6.28.2006 1:00am
H2:
Exactly, SP.
Greedy Clerk was just being snippy to picpoule.
6.28.2006 2:27am
Elais:
I don't have a large problem with affirmitive action and I'm a white woman. O

I wouldn't consider myself 'oppressed' because no one chooses me because I am a white woman. If I see nothing but white men being hired despite a large number of white woman applying, then I probably would consider that close to oppression. Even so, how can I prove that they are oppressing me, if they claim it just so happens that the men are all more qualified than the women?

People are full of prejudices. Not doing anything to remedy that seems wrong.
6.28.2006 2:33am
jab (mail):
I don't know if this is anything close to reality in these situations... but what if there were, say, 100 firms vying for this "contract", and by fair, neutral objective standards, the decision-makers narrowed the larger pool down to say the top
5... who, perhaps could be ranked further, but the differences among these top 5 are not very significant... in such a case, why would it not be OK to look at "extra" factors such as diversity?? When faced with picking ONE out a much larger pool, very often you can redice it down to a very small number at the top, but then making the final decision among the best often comes down to dice... so in situations like that, why not "weight" the dice a little bit?
6.28.2006 9:45am
jab (mail):
Oh, I just wanted to add,
I could see how my above analysis could wotk in the private sector or in university/law admissions but perhaps in the sphere of the courts, maybe it would be best to literally flip
a coin or use a lottery once the pool has been narrowed down to the very best... the appearance of fairness in the judicial/legal sphere should trump all other concerns, I think.
6.28.2006 9:48am
Houston Lawyer:
Is there any requirement that the sought after minority actually perform the work? My experience is that law firms put their minority attorneys up front at every dog and pony show that they put on. Ditto for marketing brochures. However, when it comes to the nitty gritty of getting the deal done or the case tried, that minority status no longer means anything and the most qualified attorney actually does the work.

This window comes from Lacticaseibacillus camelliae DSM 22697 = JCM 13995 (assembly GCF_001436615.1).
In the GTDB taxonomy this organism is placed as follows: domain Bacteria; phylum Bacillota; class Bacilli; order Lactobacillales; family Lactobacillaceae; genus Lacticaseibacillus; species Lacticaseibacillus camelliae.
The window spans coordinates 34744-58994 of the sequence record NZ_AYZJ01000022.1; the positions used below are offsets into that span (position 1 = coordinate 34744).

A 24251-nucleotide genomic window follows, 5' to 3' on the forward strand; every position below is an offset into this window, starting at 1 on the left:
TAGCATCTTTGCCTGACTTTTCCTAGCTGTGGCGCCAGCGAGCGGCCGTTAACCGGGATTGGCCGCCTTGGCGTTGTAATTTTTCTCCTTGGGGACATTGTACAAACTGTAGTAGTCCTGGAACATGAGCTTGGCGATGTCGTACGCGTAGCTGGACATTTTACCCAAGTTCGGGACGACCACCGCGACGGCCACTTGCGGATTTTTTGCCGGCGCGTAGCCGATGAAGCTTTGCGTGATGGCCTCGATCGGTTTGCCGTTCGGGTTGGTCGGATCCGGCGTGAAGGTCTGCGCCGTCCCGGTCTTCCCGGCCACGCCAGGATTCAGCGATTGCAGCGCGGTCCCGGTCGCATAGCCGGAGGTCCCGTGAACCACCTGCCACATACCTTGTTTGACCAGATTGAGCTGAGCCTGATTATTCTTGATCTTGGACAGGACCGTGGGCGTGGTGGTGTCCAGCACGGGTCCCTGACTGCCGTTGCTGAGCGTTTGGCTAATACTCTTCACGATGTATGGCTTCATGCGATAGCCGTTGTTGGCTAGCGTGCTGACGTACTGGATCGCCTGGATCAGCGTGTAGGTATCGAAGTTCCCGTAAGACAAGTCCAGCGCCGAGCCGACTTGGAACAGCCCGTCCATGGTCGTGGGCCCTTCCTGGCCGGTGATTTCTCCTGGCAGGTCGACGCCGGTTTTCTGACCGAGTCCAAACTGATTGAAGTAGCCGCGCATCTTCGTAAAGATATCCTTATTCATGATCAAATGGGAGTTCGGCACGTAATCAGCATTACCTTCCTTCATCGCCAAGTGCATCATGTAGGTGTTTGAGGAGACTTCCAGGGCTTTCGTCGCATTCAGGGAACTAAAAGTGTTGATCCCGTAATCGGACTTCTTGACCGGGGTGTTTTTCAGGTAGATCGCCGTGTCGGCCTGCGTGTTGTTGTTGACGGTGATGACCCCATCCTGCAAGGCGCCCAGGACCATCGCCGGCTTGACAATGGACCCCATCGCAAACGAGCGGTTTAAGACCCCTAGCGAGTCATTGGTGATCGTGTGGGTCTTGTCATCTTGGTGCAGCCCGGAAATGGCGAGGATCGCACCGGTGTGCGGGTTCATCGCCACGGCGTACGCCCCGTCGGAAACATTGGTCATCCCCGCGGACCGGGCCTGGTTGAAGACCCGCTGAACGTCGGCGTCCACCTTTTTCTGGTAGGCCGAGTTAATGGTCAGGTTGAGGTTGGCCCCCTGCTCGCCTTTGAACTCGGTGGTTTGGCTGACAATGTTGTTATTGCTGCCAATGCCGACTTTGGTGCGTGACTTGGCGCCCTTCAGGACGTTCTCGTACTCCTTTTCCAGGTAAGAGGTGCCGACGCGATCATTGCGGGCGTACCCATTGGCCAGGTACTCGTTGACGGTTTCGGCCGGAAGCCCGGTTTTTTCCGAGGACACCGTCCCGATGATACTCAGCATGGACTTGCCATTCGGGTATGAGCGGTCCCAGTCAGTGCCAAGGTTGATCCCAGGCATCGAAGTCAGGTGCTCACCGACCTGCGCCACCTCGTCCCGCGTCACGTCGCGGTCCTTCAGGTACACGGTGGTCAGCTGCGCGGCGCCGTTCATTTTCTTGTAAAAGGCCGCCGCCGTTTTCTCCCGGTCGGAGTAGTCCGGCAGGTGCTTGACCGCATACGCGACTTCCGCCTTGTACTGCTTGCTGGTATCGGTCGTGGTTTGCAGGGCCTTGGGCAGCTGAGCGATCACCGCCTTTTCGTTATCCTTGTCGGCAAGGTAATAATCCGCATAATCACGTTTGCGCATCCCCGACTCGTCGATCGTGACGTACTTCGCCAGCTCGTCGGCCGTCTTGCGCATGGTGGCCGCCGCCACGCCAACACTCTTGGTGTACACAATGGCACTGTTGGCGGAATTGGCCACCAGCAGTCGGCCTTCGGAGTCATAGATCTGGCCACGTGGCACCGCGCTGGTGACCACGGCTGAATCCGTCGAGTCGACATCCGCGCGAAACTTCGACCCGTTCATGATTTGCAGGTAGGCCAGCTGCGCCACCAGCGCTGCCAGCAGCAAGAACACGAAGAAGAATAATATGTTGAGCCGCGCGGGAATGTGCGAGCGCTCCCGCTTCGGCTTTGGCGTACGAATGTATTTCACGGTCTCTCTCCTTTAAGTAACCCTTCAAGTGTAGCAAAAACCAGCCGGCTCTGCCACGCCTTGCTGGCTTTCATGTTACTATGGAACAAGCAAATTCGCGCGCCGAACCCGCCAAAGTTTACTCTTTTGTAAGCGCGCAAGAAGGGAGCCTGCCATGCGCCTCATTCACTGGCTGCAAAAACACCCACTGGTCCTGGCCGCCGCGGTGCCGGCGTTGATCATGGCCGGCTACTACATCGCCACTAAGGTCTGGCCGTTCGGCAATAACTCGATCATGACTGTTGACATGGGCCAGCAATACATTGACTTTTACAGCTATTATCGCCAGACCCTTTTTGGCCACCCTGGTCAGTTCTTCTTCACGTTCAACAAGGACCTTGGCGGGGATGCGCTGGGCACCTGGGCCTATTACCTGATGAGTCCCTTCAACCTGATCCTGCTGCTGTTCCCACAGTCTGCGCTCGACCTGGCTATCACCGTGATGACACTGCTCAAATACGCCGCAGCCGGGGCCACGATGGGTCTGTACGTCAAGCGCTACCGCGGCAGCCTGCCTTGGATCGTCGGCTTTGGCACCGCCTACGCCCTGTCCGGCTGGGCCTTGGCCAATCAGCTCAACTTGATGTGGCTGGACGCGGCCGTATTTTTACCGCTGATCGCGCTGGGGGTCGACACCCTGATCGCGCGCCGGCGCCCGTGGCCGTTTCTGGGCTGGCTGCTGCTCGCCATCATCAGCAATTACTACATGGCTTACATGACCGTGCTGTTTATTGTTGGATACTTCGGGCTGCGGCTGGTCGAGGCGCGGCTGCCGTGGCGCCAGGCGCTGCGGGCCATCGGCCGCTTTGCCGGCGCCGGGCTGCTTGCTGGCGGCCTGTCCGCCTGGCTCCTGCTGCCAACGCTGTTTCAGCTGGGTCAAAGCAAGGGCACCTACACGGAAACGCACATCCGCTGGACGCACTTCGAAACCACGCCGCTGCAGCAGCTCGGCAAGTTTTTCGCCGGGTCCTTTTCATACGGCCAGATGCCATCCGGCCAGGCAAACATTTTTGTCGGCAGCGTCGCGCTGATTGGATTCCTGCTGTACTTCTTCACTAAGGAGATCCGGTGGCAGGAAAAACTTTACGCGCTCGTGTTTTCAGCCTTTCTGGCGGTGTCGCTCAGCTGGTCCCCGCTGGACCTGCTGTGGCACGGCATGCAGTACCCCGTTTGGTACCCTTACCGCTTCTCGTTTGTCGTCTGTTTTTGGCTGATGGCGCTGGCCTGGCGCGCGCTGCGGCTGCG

It would be an interesting switch to pull on this judge. Trot out your minority attorneys in order to get the job, but then staff the job with white men. Dare him to complain.
6.28.2006 11:58am
Guest Guy:
Anyone else notice how DB complains that the federal judge is bound "to follow, you know, THE LAW" but only cites some guy's interpretation of, you know, THE LAW?

If it's such a glaring error and contrary to, you know, THE LAW, why doesn't DB point us to, you know, THE LAW that Judge Noel isn't following?
6.28.2006 12:08pm
MnZ (mail):
If it's such a glaring error and contrary to, you know, THE LAW, why doesn't DB point us to, you know, THE LAW that Judge Noel isn't following?

Actually, Bryan DB does provide it. However, I think his interpretation is wrong.

Arguably, 23(g)(1)(C)(i) defines "best able," but the rest of 23(g)(1)(C) leaves a lot of leeway for the judge.
The bit about "legal-ethical issues" falls squarely into 23(g)(1)(C)(ii), while anything about diversity can fall under part (iv), no problem. In some cases, that information may even be "pertinent to the appointment."


(i) trumps (ii)-(iv). ("Must" vs. "May")

I would point out that given that this is a securities case. In other words, my guess is that a disproportionate number of class members will probably be white and/or male. It is difficult to understand why these class members would be benefited by the diversity of their class counsel.
6.28.2006 1:46pm
Allan Erbsen (mail):
Bryan DB:

The provision of FRCP 23 that I quoted in the press article cited in the original post was not 23(g)(1), it was 23(g)(2)(B), which states: "If more than one adequate applicant seeks appointment as class counsel, the court must appoint the applicant best able to represent the interests of the class."